> It should be short (about 15 to 20 words)
    > It should inform the reader about the main focus of the research in terms of method used and the respondent group.
    For example:
    > A Survey of Child Labourers in Metro Cities’
    > ‘Baseline Survey of Demonstration Site for Preschool programs in Tribal areas of Maharashtra
    > ‘Needs Assessment Survey of XYZ village in ABC state’
    > ‘ A Survey on Maternal and Child Health in Three Tribal Hamlets, Thane’

    Qualitative researchers may consider a two part title, something creative that expresses the soul of the study followed by a more descriptive subtitle that tells you about the research method and respondent groups. A few examples are given below:
    > My Dream House: Impact Evaluation of A Cost-Effective Housing Solutions Program in Rural Maharashtra’
    > ‘Strengthening Child Protection Systems and Addressing Violence Against Children: Mapping Courses offered by Colleges across India and Preparing a Course Outline for Child Protection’
    > ‘A Qualitative Evaluation of the Individual Educational Plan in Worcestershire (UK) and its Applicability to Mumbai (India)’
    > ‘Enhancing Road Safety among Children: Action Research on Prevention of Unintentional Injuries among Children (0-14 years) in Mumbai’

    The title for a non-academic audience needs to be attention-catching and need not present detailed information on the type of research that was carried out or the respondent group involved in the research. For example:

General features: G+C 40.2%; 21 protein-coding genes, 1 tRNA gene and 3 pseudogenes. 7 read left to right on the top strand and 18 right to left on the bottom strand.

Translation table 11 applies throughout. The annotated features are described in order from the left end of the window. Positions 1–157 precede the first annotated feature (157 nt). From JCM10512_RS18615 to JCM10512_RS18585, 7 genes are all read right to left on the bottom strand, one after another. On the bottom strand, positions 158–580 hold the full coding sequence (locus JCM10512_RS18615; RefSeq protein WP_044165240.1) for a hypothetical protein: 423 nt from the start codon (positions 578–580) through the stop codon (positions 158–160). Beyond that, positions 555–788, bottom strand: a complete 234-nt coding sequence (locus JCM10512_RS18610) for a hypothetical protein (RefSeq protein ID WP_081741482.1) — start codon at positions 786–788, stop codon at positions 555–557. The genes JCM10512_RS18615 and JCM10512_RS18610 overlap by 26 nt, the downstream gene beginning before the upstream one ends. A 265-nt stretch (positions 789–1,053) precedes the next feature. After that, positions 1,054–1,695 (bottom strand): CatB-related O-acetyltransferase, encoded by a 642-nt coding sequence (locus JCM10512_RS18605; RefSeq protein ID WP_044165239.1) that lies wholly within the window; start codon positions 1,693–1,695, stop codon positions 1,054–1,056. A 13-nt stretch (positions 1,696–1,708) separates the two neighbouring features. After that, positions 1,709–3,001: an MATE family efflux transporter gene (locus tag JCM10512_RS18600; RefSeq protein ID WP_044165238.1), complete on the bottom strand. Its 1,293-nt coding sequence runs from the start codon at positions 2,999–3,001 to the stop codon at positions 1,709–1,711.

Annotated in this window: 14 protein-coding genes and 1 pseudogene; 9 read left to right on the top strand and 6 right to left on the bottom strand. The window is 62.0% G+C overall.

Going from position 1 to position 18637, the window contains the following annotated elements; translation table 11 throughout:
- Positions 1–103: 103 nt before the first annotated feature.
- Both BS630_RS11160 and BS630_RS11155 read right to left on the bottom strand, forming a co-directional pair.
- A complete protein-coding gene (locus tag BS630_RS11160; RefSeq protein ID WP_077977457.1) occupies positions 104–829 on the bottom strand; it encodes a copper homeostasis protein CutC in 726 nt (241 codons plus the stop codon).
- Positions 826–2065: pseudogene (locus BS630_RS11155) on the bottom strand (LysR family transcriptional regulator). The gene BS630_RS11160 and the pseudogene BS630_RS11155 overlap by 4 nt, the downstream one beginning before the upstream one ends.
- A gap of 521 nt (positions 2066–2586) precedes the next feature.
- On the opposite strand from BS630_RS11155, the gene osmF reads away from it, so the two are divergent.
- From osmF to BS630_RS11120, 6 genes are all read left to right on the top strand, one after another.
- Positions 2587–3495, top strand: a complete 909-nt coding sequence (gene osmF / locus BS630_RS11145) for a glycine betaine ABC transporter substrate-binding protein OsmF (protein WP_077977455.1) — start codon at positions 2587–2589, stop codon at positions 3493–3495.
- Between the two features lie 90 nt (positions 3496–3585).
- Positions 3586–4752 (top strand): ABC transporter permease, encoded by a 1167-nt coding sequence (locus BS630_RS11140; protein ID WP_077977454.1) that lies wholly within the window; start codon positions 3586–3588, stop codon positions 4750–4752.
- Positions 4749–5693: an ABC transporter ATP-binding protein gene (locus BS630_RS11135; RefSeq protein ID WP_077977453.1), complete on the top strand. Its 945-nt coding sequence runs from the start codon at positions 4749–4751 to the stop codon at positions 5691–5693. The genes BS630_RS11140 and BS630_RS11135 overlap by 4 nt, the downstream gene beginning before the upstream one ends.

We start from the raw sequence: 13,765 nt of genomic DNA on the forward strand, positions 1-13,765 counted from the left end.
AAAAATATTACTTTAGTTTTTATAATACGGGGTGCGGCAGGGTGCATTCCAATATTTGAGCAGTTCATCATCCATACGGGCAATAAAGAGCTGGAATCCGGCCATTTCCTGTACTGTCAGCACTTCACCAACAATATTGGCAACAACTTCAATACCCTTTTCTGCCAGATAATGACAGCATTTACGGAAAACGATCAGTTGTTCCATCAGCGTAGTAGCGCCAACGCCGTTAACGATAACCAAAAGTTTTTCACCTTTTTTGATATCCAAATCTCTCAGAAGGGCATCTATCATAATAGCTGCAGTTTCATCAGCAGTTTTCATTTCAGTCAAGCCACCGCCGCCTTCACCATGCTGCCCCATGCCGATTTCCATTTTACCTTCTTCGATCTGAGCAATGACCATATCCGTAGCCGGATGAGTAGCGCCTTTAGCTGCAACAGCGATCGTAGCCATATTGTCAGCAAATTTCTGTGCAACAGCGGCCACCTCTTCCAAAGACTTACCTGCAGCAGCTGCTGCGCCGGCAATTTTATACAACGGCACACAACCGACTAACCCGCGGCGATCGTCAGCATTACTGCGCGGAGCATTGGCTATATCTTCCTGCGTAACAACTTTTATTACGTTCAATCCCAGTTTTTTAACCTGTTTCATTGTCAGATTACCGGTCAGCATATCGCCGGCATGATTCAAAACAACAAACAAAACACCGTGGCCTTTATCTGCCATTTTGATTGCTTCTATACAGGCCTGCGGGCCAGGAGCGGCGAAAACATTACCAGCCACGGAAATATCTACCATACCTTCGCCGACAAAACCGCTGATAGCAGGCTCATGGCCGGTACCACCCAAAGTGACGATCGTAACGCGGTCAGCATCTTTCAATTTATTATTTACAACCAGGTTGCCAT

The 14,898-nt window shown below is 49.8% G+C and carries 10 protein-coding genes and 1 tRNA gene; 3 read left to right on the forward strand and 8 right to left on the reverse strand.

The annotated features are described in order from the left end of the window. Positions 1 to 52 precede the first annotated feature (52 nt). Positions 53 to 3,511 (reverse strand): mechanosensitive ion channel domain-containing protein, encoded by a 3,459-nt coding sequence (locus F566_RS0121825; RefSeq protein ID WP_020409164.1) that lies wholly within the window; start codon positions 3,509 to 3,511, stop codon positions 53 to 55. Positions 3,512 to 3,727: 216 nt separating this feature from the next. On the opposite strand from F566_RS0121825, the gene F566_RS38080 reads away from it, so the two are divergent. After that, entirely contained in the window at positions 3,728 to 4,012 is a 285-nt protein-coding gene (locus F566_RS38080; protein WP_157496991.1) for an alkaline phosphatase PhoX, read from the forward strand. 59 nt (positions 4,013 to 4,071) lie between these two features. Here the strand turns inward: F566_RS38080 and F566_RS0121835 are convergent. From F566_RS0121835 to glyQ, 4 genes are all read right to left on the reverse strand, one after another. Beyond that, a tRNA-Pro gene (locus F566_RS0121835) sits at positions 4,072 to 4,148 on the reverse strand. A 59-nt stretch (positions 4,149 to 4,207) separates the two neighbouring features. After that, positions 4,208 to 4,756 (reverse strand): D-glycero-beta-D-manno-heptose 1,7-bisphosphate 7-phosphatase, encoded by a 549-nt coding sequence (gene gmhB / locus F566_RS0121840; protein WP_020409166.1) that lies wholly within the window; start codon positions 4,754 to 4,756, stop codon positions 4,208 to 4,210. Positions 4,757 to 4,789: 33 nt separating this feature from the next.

> Voices of Invisible Children: Understanding the Perceptions of Child Workers Rescued between 2008-2010’
    > ‘Childspeak for Child Rights: Findings of a Survey’
    > ‘Why Can’t I go to School, too?: A Children’s guide to Child Labour’
    > ‘Mapping Nowhere Children: Registering the Births of Children in Vulnerable Circumstances in Mumbai
  • Abstract
    The abstract is a concise summary of your research. It is written in third person and in past tense as it is a factual account of the research that you have completed. It is best to write the abstract after having written the entire research report. The length of an abstract should be between 150 and 300 words, depending on the length of the entire research report. The abstract should state the following:
    > The research problem
    > The rationale for the study
    > The type of study (qualitative, quantitative or mixed)
    > The methods of data collection and analysis
    > The key findings (one or two) and implications of these in light of other research

    The following examples will help you understand how to write an abstract
                                       Example 1: An abstract of a PhD thesis. 

    Example 2: An abstract of a study for a non-academic audience. 

  • List of contents
    The list of contents should be presented a clear, organised, logical and systematic manner. All the chapters, sections and sub-sections should be clearly mentioned. The list of contents should also contain a separate ‘list of tables’, ‘list of figures’ and a ‘list of annexures/appendix’. Please also note that the abstract, forward, acknowledgements or other such information that precedes the list of contents should also find a mention in the list of contents. The page numbers for these are usually in Roman numeral. Please see example given below for a sample ‘List of Contents’.

    Whether or not you decide to number the sections and sub-sections is an individual one; however, regardless of whether these are numbered or not, it is essential that they be mentioned in the list of contents. Please refer to examples below.


  • Writing a research report is an integral part of any research process. 
  • A research document provides details regarding the research study conducted by the researcher. 
  • Be prepared to make multiple revisions of your research report. 


Thank You